By Luis Aureliano

2017-03-12_0137The US economy is barreling full steam ahead, with jobless claims at multi-decade lows, unemployment holding steady at 4.8%, and inflation approaching the 2% differential. With that in mind, it makes sense that Fed heavyweights Janet Yellen and her vice chair Stanley Fischer are raring to go. In fact, Yellen was unequivocal in her statements recently:

‘… Given how close we are to meeting our statutory goals… The process of scaling back accommodation likely will not be as slow as it was in 2015 and 2016…’

Simply put, this means that the Fed is going to act sooner, rather than later. Based on the latest probability numbers from the CME Group, the chance of a 25-basis point rate hike on Wednesday, 15 March 2017 is now at 79.7%. This means that there is an overwhelming likelihood that the Fed will move to hike interest rates this month. This has far-reaching implications for the broader US economy, and the global economy.

How will Fed Policy Impact Markets?

Big league. The Fed is the world’s most important monetary authority. It is responsible for the US monetary policy and that includes interest rates. If the Fed decides to raise interest rates in March, this will have a direct effect on the USD. The greenback strengthens with rate hikes, and this affects all dollar-denominated commodities such as gold bullion, silver, copper, crude oil and the like. (more…)

By Chris Ebert

There are millions of ways to analyze the stock market, but there are three simple ways of analyzing the S&P 500 through the options market.

  1. Covered Call trades are a good indicator of bullish or bearish sentiment,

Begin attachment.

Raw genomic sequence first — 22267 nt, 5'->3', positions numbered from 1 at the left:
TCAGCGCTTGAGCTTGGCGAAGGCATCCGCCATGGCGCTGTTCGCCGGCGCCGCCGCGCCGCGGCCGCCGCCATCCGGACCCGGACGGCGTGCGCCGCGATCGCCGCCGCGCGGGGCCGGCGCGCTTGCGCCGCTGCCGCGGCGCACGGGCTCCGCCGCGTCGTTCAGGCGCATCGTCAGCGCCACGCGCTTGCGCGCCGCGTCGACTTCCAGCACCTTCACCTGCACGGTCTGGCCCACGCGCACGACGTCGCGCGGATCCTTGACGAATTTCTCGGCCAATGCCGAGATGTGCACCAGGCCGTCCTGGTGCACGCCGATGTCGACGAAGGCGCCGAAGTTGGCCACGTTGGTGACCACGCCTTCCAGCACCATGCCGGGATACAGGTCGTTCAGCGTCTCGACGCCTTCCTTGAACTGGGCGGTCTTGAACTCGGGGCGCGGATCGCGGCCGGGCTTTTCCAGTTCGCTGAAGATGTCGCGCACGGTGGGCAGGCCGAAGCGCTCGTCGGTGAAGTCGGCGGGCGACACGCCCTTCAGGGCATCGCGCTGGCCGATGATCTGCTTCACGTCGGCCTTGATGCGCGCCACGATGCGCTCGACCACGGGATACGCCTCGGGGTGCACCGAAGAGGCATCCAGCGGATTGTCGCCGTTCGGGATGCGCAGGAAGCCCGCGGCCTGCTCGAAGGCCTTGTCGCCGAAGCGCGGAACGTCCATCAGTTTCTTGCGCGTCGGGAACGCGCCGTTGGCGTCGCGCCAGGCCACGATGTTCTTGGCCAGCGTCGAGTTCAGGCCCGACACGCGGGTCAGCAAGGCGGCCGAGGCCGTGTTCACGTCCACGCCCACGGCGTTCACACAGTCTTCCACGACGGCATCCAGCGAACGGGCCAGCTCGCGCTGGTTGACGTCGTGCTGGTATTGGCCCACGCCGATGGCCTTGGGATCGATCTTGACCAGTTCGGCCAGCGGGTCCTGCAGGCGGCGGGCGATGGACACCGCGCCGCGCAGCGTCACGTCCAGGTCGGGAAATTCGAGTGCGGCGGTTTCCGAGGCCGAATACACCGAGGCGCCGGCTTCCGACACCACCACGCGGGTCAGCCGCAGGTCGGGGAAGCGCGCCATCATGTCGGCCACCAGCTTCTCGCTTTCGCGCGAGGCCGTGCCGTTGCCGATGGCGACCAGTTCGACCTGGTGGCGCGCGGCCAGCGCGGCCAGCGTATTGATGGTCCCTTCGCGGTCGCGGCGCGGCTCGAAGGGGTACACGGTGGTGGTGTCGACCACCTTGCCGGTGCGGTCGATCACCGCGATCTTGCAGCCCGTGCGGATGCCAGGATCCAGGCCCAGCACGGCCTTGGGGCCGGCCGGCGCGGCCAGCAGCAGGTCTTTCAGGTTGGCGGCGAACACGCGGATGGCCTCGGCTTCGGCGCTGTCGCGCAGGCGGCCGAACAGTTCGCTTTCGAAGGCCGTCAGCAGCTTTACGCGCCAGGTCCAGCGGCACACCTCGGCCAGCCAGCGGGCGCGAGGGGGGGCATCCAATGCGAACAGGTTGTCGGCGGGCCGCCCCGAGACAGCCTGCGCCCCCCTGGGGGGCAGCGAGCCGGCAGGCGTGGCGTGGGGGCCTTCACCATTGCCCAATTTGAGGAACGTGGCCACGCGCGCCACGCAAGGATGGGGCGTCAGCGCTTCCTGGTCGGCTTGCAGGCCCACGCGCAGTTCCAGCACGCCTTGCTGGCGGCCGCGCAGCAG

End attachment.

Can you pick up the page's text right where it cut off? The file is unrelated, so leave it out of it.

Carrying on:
2. Long Call trades are a good indicator of bullish strength or weakness, and
  3. Long Straddle trades have typically been a good indicator of whether most traders are surprised by current stock prices, thus a good indicator of stock prices being overextended.

Traders of the S&P 500 are clearly bullish right now. That can be seen by looking at the performance of certain expiring Covered Call option trades on the Exchange Traded Fund $SPY which tends to correlate with bullish sentiment. When Covered Call option trades opened at-the-money on a broad based ETF such as $SPY expire with a profit, it’s a good bet that bullish sentiment is rampant.

CCNPI 03-07-17a

When a Bull market is in progress, certain expiring Long Call option trades can be analyzed to determine (more…)

By Chris Ebert

viagra1As traders age, all eventually reach a point in their careers of dysfunction, where they cannot preform, very similar to the effects of erectile dysfunction, or E.D.

They watch others ride stocks higher as the Dow soars to 21,000; and feel left out somehow. But it is not necessarily a permanent condition. While all traders will eventually feel inadequate at some point, surviving through that inadequacy eventually makes them more potent than those who have yet to suffer the same experiences in the market.

It’s not easy getting back into the market after one has suffered from dysfunction. It’s intimidating; and there is an unwritten rule to perform. For many, that just drives traders to give up hope and quit trading altogether. However, there is hope for traders willing to seek it. Like any pursuit, be it E.D. or trading dysfunction, there are sharks just willing to hawk their advice for a fee, and many times the advice or products they offer are of no value whatsoever.